Rome has gone. Less than 250 years after this book was written the Roman Emperor Constantine became a Christian. After that, for centuries, Christianity was the dominant religion in Europe. But the beast and the dragon never went away. The Empire tore itself apart as Christian fought Christian. Even when everybody was a Christian, some Christians were burning others at the stake. The so-called Christian continent of Europe launched the Crusades and massacred thousands of Muslims, men, women and children. Jews were never safe, and long before the Holocaust, thousands died in pogroms and persecution.

You see, Babylon stands for rampant militarism: the Russian invasion of Crimea, the US invasion of Iraq, ISIS, the British Empire – all these are manifestations of empire, the lust for power and control. Our greed drives us to take from others. Our vanity makes us think we have the right to do so. And often that right is backed up by religion. The Roman Empire worshipped its Emperors. But too often Christian priests have blessed armies as they have marched off to build or defend empires. And that’s why there are 2 beasts in Revelation – the beast of empire and the beast of religion.

Remember that religion is not all good; just like love of country is not all good. And the message in Revelation is that what matters is loyalty to the Lamb, who was slain. Loyalty to the weak Jesus, who turns out to be the winner. Loyalty to love, when the world screams war. Loyalty to Jesus, when the world screams “My country first. Let’s be independent.”

So why did some Christians vote for Donald Trump and Brexit? Maybe because they hadn’t understood this book. Donald Trump is your classic beast: a liar, a bully, an empire builder. Americans voted for him, even though they knew his bad character, because they want him to make them great again. This is always the claim of the beast: I will make you great, I will give you your independence. It’s always a lie, of course, because every empire tramples the poor and makes the rich richer still.

I understand that some people voted for Brexit because they wanted to escape what they saw as the empire of Europe. They saw how Europe treated Greece and they wanted out. I see that. But Europe was never an empire. It had no ruling elite, no emperor, no vision of expansion by force. The EU never killed anybody. Christians who thought that once 10 or 12 countries had entered Europe it had become Babylon, just hadn’t done their homework. Europe had very few of the marks of the beast.

So coming out of Europe means that we must be very careful. We could easily go down the route of becoming either the beast ourselves, or its prey. There are plenty of beasts out there still: Russia, China, quite possibly India soon, and who knows what will become of the USA?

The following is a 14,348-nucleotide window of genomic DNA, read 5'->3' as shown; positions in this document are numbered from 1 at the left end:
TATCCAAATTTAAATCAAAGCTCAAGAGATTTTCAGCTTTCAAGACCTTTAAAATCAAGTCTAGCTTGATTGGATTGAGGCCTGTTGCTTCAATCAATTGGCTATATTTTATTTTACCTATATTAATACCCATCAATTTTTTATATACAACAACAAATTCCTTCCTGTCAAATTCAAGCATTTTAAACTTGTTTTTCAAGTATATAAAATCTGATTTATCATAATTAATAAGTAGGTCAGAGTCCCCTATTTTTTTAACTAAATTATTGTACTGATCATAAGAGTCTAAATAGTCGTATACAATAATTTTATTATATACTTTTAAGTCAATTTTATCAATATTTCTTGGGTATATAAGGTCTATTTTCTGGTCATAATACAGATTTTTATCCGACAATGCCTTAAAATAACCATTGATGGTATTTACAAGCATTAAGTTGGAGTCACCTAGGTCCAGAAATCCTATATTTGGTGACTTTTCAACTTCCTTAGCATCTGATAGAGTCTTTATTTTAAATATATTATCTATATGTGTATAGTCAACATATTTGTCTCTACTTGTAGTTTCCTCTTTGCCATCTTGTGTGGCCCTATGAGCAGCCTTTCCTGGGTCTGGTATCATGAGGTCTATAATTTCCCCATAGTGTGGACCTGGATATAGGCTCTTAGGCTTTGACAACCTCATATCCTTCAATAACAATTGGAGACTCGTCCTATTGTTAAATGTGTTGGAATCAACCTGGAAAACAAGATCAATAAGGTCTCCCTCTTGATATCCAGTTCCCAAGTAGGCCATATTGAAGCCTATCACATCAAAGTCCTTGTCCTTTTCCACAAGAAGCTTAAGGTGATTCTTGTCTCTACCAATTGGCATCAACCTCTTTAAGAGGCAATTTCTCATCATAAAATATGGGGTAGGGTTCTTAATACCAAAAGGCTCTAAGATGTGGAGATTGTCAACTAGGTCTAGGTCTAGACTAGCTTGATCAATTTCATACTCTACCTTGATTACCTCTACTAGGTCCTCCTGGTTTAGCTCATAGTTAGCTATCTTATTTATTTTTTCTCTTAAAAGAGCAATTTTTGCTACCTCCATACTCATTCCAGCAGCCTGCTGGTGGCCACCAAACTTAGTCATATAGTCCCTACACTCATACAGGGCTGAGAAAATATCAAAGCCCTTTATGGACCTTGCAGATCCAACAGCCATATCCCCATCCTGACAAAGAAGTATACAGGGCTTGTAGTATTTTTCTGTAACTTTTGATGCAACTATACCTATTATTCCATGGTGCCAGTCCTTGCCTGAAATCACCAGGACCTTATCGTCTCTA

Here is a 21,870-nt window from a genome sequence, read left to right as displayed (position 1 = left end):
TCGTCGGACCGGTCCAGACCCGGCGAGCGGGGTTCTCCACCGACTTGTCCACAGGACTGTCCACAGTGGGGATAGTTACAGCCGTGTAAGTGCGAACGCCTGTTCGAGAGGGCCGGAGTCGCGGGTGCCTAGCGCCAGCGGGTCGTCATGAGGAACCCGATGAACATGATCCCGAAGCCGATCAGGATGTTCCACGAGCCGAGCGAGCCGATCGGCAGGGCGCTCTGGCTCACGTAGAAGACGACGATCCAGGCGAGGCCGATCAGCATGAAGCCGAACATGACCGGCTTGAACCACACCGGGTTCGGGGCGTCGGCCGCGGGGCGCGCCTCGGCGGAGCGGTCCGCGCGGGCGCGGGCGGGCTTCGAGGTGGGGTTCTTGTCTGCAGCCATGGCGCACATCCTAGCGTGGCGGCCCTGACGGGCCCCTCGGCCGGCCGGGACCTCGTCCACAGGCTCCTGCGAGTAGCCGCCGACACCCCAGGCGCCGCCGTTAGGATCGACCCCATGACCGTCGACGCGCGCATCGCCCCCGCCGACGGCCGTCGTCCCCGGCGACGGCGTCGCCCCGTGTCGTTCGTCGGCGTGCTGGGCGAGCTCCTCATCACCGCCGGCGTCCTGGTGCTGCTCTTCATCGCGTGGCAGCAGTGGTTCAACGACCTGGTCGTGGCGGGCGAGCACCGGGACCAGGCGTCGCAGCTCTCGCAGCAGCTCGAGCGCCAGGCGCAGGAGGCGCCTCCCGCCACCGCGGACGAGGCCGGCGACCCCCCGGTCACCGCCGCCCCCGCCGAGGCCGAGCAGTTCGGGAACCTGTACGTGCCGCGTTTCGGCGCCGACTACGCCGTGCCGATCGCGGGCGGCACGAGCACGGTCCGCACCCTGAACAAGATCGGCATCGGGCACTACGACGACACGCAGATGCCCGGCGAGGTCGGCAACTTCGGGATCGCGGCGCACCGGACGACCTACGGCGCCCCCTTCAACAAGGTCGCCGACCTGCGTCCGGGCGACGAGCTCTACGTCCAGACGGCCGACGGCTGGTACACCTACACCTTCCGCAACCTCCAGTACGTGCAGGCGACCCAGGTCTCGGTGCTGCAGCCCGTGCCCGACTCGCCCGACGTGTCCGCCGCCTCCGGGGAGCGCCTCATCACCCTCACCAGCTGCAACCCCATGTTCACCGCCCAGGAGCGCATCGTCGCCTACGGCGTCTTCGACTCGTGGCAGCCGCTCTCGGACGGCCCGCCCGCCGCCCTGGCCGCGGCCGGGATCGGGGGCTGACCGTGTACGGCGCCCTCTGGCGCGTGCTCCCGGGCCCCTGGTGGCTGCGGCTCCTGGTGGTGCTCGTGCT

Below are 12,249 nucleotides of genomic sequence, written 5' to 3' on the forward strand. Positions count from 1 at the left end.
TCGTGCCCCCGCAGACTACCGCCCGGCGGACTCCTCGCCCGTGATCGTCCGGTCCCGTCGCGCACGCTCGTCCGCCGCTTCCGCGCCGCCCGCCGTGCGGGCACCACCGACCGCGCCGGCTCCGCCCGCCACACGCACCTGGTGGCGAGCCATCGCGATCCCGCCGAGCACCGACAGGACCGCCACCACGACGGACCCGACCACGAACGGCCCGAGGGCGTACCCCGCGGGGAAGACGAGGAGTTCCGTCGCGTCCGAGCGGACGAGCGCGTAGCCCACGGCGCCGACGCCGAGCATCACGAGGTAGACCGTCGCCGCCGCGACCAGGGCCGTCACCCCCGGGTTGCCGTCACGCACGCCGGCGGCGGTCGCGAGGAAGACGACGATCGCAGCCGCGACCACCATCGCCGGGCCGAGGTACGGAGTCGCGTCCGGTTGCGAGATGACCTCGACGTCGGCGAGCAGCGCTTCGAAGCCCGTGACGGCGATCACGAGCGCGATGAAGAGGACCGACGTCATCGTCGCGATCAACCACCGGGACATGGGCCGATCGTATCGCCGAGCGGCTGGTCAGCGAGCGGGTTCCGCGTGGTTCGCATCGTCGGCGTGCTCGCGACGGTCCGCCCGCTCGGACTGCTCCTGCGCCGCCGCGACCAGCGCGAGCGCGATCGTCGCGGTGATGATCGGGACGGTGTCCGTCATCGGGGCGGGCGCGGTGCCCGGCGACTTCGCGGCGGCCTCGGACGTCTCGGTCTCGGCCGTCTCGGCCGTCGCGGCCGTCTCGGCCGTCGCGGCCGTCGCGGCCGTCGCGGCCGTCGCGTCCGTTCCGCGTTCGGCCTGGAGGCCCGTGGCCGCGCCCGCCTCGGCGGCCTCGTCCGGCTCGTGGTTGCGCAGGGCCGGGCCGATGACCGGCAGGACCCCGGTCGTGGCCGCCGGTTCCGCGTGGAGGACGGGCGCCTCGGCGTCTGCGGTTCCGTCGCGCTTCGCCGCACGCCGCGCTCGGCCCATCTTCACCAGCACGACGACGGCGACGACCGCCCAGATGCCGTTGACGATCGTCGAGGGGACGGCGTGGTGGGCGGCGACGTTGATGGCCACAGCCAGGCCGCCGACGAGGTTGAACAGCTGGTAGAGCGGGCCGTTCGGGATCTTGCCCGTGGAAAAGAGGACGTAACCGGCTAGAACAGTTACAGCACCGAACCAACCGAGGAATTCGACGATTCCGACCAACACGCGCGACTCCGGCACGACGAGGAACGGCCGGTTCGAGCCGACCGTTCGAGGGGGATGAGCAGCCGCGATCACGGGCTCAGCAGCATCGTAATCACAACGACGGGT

Separated from the pack of Europe, we might well become the easy food for the beast. Revelation makes no promises that things will go well on this earth for the children of God. The question is: will we stay faithful? Will we continue to practise generosity or will we cut our giving and our Overseas Aid budget? Will we care for refugees, or say that they are not our problem? Will we look after  the most vulnerable members of our society, or kill off the poor as our money runs out? Will we educate students from across the world, or accuse them of only wanting to steal our knowledge? Will we keep an open, tolerant society, or resort to militant secularism or fundamentalist religion?

You see, faithfulness to God isn’t just about saying your prayers and reading your bible – it is about how we love our neighbour. Jesus was absolutely clear about this. The people who he attacks most vehemently were not the Romans or the Resistance Fighters, of whom there were many, but the religious people – the Pharisees and Scribes – who claimed to love God, but didn’t love their neighbour.

Christian faithfulness is not measured by how long you spend on your knees, but by how open your heart is to the poor, the refugee, the alien and the widow and the orphan. Will we be faithful as the world burns around us?

A pain in the toe (bereavement)

I did something stupid a few months ago: it was one of those hot summer days during the school holidays and our grandkids had come to stay. I know I don’t look old enough to have grandkids, but believe me, I am.

I took the 2 little boys, who are aged 5 & 6 over to the Green to play football and go on the swings. We ended up playing football, and like a fool I had decided that the best shoes to wear to play football were my sandals. Don’t ask me why I hadn’t thought some more about that, but that’s just the way it is sometimes.